Rackspace plans to add 1,000 people to its staff of about 5,000 over the next two years. It is doing so under an agreement with the state of Texas, which will help train its workers.
The state is providing a $2.5 million grant for the training, but the program is designed to work as a two-way street. For its part, IT hosting company Rackspace will get help in training new employees to meet its cloud-specific IT needs, which, for instance, may involve taking a Java programmer and teaching that person the Python or Ruby programming languages.
The training will be mostly done by instructors at Alamo Colleges, a community college system. Most of the Rackspace training will be at Northeast Lakeview College, near Rackspace's headquarters in San Antonio.
Students will be enrolled in training programs once they are hired. The training will be done at Rackspace's offices and on the college campus. The training isn't just for new hires but for other employees as well.
The course work, which will be customized around Rackspace's needs, will be completed in full-day segments of three to five days, said Duane LaBom, director of learning and development at Rackspace.
While Rackspace gains state help to train its employees, the intent of the program is to give Alamo College instructors first-hand exposure to Rackspace's technology "and how we use it," LaBom said.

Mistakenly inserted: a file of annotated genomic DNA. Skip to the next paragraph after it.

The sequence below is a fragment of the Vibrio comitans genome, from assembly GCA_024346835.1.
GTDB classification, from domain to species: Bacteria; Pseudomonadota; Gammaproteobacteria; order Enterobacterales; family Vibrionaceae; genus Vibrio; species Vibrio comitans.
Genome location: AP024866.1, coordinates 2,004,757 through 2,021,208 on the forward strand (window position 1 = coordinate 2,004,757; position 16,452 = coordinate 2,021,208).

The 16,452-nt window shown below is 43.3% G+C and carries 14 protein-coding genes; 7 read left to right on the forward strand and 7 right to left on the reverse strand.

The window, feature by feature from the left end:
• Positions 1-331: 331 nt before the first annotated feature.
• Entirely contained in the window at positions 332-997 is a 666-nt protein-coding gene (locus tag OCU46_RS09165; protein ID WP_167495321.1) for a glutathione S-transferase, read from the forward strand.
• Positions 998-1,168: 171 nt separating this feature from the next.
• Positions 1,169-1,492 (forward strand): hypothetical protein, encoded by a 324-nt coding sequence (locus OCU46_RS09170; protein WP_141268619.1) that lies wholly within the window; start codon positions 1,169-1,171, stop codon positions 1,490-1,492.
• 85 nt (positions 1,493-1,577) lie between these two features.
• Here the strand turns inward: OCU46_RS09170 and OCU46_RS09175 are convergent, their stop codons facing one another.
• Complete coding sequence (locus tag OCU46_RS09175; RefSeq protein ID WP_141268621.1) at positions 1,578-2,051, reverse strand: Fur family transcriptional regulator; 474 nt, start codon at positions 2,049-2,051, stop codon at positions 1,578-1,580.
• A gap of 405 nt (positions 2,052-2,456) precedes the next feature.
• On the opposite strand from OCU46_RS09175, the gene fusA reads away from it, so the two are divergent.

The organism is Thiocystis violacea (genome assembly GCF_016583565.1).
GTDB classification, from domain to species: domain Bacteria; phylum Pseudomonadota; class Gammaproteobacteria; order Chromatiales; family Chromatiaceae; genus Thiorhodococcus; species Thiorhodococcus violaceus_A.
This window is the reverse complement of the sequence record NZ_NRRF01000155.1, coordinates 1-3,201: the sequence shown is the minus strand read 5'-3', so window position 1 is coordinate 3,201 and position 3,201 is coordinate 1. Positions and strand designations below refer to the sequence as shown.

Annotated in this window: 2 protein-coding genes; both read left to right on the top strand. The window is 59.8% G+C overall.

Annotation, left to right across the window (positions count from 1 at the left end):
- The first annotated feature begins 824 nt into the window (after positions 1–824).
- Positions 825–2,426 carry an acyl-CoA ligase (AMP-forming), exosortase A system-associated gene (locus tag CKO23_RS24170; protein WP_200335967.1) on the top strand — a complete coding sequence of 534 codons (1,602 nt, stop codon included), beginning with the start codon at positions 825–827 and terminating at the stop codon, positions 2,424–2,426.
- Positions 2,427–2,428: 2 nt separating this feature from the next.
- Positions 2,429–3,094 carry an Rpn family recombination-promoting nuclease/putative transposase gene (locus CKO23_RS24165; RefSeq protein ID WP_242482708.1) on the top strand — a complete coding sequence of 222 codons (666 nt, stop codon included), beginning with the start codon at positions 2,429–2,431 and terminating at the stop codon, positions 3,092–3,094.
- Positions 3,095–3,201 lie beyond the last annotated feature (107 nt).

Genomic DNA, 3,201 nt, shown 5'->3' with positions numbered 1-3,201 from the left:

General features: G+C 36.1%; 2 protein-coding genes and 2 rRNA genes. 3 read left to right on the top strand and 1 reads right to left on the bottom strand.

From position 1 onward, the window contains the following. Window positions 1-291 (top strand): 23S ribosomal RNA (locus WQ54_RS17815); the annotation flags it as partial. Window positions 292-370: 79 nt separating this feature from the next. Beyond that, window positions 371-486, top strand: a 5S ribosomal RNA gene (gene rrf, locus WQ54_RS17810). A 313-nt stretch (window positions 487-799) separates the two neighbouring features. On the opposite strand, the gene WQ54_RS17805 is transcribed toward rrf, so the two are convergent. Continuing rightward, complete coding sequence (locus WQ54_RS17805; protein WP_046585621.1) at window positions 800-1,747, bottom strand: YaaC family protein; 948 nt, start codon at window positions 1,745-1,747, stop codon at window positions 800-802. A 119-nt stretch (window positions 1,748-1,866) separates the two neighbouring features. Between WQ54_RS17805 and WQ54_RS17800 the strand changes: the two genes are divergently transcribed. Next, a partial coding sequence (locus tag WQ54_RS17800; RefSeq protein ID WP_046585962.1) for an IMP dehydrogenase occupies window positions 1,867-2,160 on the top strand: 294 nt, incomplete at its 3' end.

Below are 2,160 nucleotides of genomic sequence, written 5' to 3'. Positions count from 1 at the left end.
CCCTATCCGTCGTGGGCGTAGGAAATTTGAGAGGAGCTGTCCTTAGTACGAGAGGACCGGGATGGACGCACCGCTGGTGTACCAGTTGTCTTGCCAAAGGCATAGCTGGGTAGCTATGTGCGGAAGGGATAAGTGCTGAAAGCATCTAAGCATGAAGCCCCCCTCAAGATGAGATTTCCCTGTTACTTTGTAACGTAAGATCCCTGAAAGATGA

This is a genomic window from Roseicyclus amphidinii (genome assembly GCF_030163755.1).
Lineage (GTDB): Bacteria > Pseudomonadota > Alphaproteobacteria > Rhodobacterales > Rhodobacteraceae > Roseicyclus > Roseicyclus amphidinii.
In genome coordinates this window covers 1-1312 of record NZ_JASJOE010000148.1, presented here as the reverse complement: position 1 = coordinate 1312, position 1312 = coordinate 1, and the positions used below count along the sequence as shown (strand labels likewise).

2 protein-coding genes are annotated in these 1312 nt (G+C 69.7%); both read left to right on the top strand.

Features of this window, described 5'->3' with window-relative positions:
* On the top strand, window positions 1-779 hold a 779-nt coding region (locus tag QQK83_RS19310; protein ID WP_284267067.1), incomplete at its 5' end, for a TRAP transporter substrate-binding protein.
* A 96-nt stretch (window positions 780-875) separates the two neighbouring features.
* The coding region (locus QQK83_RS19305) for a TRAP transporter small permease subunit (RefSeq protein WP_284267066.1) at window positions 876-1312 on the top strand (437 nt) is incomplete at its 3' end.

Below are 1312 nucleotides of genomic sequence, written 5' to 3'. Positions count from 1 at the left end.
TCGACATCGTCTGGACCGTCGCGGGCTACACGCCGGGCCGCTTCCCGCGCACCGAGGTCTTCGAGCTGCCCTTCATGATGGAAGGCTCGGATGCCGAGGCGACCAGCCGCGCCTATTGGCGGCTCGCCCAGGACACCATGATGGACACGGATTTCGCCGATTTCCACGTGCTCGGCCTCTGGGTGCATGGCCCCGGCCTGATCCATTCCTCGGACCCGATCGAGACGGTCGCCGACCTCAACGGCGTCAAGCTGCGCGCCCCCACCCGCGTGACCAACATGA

The state's goal "is to increase the knowledge of the professors and the capabilities of the community colleges," LaBom said.
Even after the two-year grant ends, LaBom said Rackspace expects this knowledge sharing to give it a reliable college pipeline of potential hires. It will also help the state recruit other companies into the area, he said.
IDC is projecting 2.7 million cloud-related jobs by the end of 2015 in North America, a 22% growth rate, an estimate it made in a report last year.
The 1,000 employees that Rackspace has agreed to hire over the next two years will fill a range of occupations, including IT, human resources, marketing and administration. The company provides career-training paths for people to move from non-IT jobs, such as an accounts payable role, to a technology role, LaBom said.
Texas Workforce Commission provided the funding.
"Skills grants deliver customized training solutions that help Texas employers and workers succeed in the marketplace," said TWC Chairman Andres Alcantar, in a statement. "This investment builds not only employee skills, but the capabilities of our community colleges to the benefit of employers and the community. We are pleased to make this investment," he said.
Patrick Thibodeau covers cloud computing and enterprise applications, outsourcing, government IT policies, data centers and IT workforce issues for Computerworld. Follow Patrick on Twitter at @DCgov or subscribe to Patrick's RSS feed . His e-mail address is firstname.lastname@example.org.